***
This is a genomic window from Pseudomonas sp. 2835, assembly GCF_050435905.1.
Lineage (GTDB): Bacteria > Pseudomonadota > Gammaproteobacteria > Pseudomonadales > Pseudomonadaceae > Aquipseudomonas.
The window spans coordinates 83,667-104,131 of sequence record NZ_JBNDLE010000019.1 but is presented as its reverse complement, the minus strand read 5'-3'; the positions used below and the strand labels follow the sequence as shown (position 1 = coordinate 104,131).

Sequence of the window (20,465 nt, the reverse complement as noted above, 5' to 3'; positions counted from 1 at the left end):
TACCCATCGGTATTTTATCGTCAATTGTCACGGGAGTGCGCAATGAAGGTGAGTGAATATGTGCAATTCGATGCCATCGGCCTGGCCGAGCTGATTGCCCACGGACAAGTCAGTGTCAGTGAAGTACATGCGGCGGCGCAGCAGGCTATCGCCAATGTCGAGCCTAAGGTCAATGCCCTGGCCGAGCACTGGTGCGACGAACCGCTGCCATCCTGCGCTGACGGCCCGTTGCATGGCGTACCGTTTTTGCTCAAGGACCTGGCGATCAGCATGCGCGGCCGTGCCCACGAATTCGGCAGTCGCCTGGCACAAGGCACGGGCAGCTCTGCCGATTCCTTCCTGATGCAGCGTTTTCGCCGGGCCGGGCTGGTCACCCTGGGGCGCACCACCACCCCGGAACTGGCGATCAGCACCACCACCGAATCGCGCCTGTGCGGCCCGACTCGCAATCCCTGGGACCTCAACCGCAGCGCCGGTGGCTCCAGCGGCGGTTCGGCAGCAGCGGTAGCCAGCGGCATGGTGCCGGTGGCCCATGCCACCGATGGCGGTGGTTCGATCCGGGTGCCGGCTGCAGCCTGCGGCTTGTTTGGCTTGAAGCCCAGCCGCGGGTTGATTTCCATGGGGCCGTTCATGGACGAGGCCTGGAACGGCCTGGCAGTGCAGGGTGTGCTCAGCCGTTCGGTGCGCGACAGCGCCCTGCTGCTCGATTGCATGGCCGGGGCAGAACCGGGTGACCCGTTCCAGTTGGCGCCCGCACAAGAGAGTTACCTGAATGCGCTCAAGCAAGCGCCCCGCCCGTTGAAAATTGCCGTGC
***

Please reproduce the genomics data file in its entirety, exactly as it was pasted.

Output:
This is a genomic window from Pseudomonas sp. 2835, assembly GCF_050435905.1.
Lineage (GTDB): Bacteria > Pseudomonadota > Gammaproteobacteria > Pseudomonadales > Pseudomonadaceae > Aquipseudomonas.
The window spans coordinates 83,667-104,131 of sequence record NZ_JBNDLE010000019.1 but is presented as its reverse complement, the minus strand read 5'-3'; the positions used below and the strand labels follow the sequence as shown (position 1 = coordinate 104,131).

Sequence of the window (20,465 nt, the reverse complement as noted above, 5' to 3'; positions counted from 1 at the left end):
TACCCATCGGTATTTTATCGTCAATTGTCACGGGAGTGCGCAATGAAGGTGAGTGAATATGTGCAATTCGATGCCATCGGCCTGGCCGAGCTGATTGCCCACGGACAAGTCAGTGTCAGTGAAGTACATGCGGCGGCGCAGCAGGCTATCGCCAATGTCGAGCCTAAGGTCAATGCCCTGGCCGAGCACTGGTGCGACGAACCGCTGCCATCCTGCGCTGACGGCCCGTTGCATGGCGTACCGTTTTTGCTCAAGGACCTGGCGATCAGCATGCGCGGCCGTGCCCACGAATTCGGCAGTCGCCTGGCACAAGGCACGGGCAGCTCTGCCGATTCCTTCCTGATGCAGCGTTTTCGCCGGGCCGGGCTGGTCACCCTGGGGCGCACCACCACCCCGGAACTGGCGATCAGCACCACCACCGAATCGCGCCTGTGCGGCCCGACTCGCAATCCCTGGGACCTCAACCGCAGCGCCGGTGGCTCCAGCGGCGGTTCGGCAGCAGCGGTAGCCAGCGGCATGGTGCCGGTGGCCCATGCCACCGATGGCGGTGGTTCGATCCGGGTGCCGGCTGCAGCCTGCGGCTTGTTTGGCTTGAAGCCCAGCCGCGGGTTGATTTCCATGGGGCCGTTCATGGACGAGGCCTGGAACGGCCTGGCAGTGCAGGGTGTGCTCAGCCGTTCGGTGCGCGACAGCGCCCTGCTGCTCGATTGCATGGCCGGGGCAGAACCGGGTGACCCGTTCCAGTTGGCGCCCGCACAAGAGAGTTACCTGAATGCGCTCAAGCAAGCGCCCCGCCCGTTGAAAATTGCCGTGC